You really shouldn’t sign any rental agreement without a thorough check in any country. But there are some extra considerations which are especially important in Cambodian rental agreements that you may not have considered.
Here are a few tips to consider before you sign any Cambodian lease agreement, thanks to realestate.com.kh:
Yes, you will pay your rental rate every month – but you will also be charged extra for utilities and other services monthly. The extra costs might include maintenance, waste collection, gas, water and electricity bills, security services, internet and car parking. The costs will be low or high depending on the type of rental property and the business practices of your landlord. Some of these costs may not be included in your rental fee – but if they are, they will be specified clearly. So it’s really important to double check these inclusions.
If you rent a house in a borey, you will likely need to pay an additional monthly maintenance fee, cleaner’s fee, security guard fees and public light charges. Depending on the borey you are renting in, these fees might cost you between $20 and $50 per month.
Condo or apartment maintenance fees generally range from $0.50 to $2 per square metre depending on what this service includes. In addition, living in a condo or apartment requires you to pay for a car parking space, which ranges from $50 to $60 per month. Again, some rental rates will include both of these fees – but it’s always best to check.
In Cambodia, be wary of landlords adding in fees at extra cost. For example, in central Phnom Penh electricity is generally charged to apartment tenants at $0.25 per kilowatt – however, the rate direct from the company can be less than $0.20 per kilowatt. Some landlords will try to charge substantially more than this too.
You are a renter; you always have the power to negotiate the lease price with your landlord.
Don’t be afraid to do so and don’t always depend on your real estate agent to do this for you. Remember that some real estate agents are not only acting in your interests; they act on behalf of the sale, and their commission will be higher if the final agreed price is higher than what it could have been. With this in mind, don’t be afraid to push your agent – and make sure you are working with an agent you can trust.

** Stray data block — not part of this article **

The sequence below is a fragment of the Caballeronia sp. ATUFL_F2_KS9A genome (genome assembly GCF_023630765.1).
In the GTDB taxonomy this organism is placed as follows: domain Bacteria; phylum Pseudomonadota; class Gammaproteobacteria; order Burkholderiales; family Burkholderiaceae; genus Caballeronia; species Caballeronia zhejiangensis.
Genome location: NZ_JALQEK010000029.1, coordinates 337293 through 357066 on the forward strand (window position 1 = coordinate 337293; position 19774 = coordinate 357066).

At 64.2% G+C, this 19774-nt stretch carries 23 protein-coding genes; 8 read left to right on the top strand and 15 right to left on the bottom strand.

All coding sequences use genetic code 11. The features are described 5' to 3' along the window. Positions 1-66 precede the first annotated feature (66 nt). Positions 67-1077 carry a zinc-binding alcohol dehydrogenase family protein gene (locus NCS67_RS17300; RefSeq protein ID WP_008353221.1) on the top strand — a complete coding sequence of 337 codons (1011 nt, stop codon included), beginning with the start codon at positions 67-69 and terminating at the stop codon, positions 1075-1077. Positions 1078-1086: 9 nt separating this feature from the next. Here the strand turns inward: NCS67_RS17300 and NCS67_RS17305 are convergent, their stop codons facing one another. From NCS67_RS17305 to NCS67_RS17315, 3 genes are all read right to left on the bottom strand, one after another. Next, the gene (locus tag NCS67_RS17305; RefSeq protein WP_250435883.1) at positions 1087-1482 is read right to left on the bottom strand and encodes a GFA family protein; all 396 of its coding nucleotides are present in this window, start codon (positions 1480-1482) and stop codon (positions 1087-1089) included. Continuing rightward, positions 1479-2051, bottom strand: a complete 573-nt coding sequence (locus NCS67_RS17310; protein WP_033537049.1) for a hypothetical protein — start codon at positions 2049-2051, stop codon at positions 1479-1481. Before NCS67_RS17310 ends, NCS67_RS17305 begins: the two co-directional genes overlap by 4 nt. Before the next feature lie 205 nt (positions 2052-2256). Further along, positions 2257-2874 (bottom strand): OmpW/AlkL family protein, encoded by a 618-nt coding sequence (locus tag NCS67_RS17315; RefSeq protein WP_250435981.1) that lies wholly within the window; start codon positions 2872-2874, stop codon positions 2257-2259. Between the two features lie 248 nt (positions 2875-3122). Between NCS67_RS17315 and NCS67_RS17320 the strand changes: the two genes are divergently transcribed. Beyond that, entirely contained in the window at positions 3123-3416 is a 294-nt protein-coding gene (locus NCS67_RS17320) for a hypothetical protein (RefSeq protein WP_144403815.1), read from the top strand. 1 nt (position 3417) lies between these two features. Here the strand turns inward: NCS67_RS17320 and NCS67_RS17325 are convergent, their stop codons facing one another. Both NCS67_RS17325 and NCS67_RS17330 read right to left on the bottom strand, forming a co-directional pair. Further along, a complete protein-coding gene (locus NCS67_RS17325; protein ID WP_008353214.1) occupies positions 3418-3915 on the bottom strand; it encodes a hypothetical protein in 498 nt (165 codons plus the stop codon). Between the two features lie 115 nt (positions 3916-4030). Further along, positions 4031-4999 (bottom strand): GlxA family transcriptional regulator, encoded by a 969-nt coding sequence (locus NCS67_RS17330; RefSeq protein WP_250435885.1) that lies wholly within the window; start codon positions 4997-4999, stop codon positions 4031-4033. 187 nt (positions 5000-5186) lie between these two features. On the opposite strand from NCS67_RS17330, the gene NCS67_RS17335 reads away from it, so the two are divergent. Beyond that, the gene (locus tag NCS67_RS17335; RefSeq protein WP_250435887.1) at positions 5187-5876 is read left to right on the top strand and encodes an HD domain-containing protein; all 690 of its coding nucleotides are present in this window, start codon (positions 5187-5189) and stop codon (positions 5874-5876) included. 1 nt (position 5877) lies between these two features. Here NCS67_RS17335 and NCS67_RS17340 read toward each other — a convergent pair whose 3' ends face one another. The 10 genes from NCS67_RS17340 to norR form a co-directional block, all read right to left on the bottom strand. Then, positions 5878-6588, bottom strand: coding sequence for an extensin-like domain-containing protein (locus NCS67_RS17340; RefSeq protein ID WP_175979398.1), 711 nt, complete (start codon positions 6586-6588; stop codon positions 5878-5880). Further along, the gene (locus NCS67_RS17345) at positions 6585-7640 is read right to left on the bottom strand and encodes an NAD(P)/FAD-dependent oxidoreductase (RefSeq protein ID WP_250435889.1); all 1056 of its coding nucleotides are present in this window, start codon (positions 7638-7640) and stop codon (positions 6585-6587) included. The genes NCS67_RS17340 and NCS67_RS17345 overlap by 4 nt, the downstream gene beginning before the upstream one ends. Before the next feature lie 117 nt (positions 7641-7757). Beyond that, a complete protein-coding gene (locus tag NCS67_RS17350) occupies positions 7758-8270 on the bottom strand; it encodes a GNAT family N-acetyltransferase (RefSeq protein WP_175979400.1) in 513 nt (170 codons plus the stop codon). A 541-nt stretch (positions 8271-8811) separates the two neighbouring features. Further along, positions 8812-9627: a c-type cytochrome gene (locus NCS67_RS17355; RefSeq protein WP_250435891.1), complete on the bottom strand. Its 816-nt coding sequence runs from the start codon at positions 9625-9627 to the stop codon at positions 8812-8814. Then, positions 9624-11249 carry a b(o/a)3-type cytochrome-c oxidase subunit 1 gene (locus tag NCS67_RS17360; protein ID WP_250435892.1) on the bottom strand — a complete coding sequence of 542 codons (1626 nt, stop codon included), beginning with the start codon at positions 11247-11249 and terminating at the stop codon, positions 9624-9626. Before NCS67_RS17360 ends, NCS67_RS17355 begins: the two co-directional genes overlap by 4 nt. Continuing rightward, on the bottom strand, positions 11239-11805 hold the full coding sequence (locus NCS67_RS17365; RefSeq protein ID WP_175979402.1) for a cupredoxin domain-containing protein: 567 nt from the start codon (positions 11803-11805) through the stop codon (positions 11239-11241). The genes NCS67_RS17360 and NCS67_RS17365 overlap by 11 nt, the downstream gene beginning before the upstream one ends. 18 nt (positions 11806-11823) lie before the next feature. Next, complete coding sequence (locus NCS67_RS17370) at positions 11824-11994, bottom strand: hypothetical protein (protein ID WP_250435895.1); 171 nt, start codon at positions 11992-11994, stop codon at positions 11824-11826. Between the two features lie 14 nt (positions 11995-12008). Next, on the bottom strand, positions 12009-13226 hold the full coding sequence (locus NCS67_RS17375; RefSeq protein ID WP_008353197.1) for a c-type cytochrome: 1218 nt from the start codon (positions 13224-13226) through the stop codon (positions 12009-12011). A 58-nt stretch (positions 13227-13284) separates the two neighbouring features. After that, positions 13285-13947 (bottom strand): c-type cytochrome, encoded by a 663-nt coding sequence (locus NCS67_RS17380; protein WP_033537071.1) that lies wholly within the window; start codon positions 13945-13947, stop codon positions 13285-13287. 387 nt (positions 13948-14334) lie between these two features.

If you are applying for a long-term rental, one year or more, you can use this as a negotiation point to lower your monthly rate. Also, while the landlord may not be flexible on a monthly rental price, you may still be able to push them for additional services or home furnishing/appliances for free as contract sweeteners. An upfront advance on your first few months’ rent may also be an enticing bartering point for landlords looking for a fast cash injection in the short term – but ensure everything is receipted correctly or they might catch you out later.
Read the contract:
Always check the ways in which you can be liable for a breach of your contract and what is and isn’t mentioned in the contract, for example having pets or parties, extra equipment included or furniture, who pays for extra service, and repair services, deposit payment, terms, contract renewal and proactive professional management (for condo or apartment renting). That’s to make sure you know what the landlord expects of you and what you expect of the landlord before you agree to stay. If something is missing, get it put in the contract before you sign because verbal agreements are next to unenforceable in Cambodia.
Check the faucets, door hinges, locks, door knobs, power points, appliances, water heaters and gas cookers before agreeing to rent. Most of the time these things look perfect until further investigation – but if you catch minor problems now, you can ask the landlord to fix them before the agreement is settled.
Ready to find a place to rent in Cambodia? Start your search for rental properties on Realestate.com.kh today, Cambodia’s most comprehensive and easy to use real estate search website and app.
James Whitehead is Director of Content @ Realestate.com.kh